the results from a probe are only indicative. What a probe will show is exactly what your senses should ascertain.
As stated many times in the past, the baby roaster is a sample roaster. Treat it as such and you will learn a lot.
I understand the results from the probe are only indicative and caveats are taken as such, but they have been very consistent and are indicative of what I want to achieve. I did try using my senses for probably much more than 40+ roasts (previous roaster was HG/BM), but it was hardly consistent for anything less than second crack - I get good roast sometimes and craps the other time. If that's what the Baby Roaster can do, I would have given up back then. I did also try taking notes and logging the milestones etc - it's not easy when you have to drive the roaster, control the flame, shake the roaster, take note of the timer etc. After logging(manually by note-taking) about 20-30 roasts I decided it's a worthless pursue - they're hardly consistent bean-to-bean - once I'm finished with a bean, I have to learn all over again.
Another few reasons for installing the thermometry - First, my sense of smell was easily overwhelmed and desensitized by the constant sniffing(not to mention headache). Second, I roast under a kitchen hood and am not comfortable in consuming the potential emission(diacetyl etc) produced from hi-temp roasting. Lastly, I couldn't get consistent result for lighter roast (I enjoy beans not roasted up to second crack) with different beans.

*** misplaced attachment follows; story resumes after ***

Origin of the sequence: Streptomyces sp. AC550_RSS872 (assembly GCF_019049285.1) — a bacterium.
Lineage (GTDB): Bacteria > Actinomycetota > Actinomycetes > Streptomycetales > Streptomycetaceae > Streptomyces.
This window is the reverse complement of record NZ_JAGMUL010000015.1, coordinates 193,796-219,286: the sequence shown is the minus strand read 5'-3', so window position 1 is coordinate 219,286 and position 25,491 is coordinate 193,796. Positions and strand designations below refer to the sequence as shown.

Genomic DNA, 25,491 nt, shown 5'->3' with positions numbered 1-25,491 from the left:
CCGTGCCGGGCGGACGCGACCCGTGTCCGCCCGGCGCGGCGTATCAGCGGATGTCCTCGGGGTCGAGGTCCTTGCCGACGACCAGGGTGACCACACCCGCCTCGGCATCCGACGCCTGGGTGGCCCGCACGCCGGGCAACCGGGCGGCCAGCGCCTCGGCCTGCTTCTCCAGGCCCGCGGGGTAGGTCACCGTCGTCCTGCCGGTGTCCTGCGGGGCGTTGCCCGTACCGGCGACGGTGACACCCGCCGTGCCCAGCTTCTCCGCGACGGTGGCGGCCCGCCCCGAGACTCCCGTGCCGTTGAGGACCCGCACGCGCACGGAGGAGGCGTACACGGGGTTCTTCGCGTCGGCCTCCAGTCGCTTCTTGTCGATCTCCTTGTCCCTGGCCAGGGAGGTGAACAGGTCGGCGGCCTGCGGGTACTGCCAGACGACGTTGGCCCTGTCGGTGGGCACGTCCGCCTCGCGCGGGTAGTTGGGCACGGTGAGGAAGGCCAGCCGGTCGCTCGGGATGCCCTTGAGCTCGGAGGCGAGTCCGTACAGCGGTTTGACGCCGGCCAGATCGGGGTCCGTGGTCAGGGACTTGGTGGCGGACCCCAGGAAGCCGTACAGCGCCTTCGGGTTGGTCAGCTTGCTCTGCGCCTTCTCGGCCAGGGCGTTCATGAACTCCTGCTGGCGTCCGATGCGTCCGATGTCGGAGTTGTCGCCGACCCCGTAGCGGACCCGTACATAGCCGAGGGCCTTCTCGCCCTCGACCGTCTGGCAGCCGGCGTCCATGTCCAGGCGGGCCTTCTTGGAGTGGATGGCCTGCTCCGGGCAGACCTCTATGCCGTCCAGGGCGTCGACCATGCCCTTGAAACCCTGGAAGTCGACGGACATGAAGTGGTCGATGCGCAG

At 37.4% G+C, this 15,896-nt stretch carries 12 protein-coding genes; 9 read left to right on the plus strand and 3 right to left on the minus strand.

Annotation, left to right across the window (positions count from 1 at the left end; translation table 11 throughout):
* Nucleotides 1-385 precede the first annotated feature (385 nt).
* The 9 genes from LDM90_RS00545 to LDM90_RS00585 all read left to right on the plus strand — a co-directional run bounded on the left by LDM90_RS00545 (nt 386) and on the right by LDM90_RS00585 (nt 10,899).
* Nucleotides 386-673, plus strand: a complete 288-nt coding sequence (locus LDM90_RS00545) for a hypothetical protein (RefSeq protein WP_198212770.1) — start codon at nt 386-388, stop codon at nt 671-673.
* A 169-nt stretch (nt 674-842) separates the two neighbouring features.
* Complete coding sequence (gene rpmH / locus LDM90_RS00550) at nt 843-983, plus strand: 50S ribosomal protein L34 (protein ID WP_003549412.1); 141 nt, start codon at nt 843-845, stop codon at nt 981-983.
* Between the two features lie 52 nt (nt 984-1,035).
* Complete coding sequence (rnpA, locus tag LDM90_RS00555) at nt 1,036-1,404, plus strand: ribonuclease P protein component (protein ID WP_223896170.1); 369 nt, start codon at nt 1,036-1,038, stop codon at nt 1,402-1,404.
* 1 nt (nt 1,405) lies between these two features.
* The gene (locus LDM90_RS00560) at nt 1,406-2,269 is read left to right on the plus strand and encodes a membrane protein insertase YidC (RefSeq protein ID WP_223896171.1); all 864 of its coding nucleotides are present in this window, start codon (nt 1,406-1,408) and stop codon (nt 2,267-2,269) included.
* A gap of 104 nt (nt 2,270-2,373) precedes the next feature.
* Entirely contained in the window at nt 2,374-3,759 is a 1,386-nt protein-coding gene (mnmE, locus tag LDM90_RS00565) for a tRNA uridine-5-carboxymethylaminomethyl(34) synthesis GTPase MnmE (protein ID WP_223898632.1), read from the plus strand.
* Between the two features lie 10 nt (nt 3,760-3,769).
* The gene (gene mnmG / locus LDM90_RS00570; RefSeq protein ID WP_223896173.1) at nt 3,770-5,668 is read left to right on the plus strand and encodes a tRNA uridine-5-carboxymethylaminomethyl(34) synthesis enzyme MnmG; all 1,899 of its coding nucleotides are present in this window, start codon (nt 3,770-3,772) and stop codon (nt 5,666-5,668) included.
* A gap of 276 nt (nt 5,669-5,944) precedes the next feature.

I'm just a home user - the baby roaster is my only and main roaster, and so I want consistent & predictable result. I found that installing the temp probe helps achieve that.
To give some ideas, this Peru bean I have currently absorbs so much heat that using the same setting barely bring it to first crack. The Brazil has a tendency to speed up after first crack, I wouldn't have known that without a thermometry and as such, can't take a proper measurement to circumvent that and will probably attribute that to bad bean quality. Peaberries absorb so much heat during first crack that my normal flame management would have caused a stalled roast - again, something we wouldn't know without some measurement.
To make it harder, I don't have a reference so I wouldn't know how a proper roast of that particular beans would taste like. I may achieve what I discovered by thermometry eventualy, but I would've probably chucked out tons of beans by that time - or accustom myself to drinking all those bad batches.
It's like making espresso - some swear by ballparking the dose, temp, and pressure. I don't doubt for a second that will work. But the only way to increase consistency is to have some proper indicators (by measuring them, but not get absorbed by the numbers).
Another advantage to newbie roaster(which is me!) is that - you can condition your sense of smell to the phase of roasting (as indicated by temperature). Without long roasting experience behind me, I do not know how drying phase, different development phase etc smell like - they all smell like roasting coffee, different but it's hard to tell. But to be honest, I don't like smelling them. Having myself smell like a walking roaster plant afterward is bad enough, I don't want to sniff them inside my body too.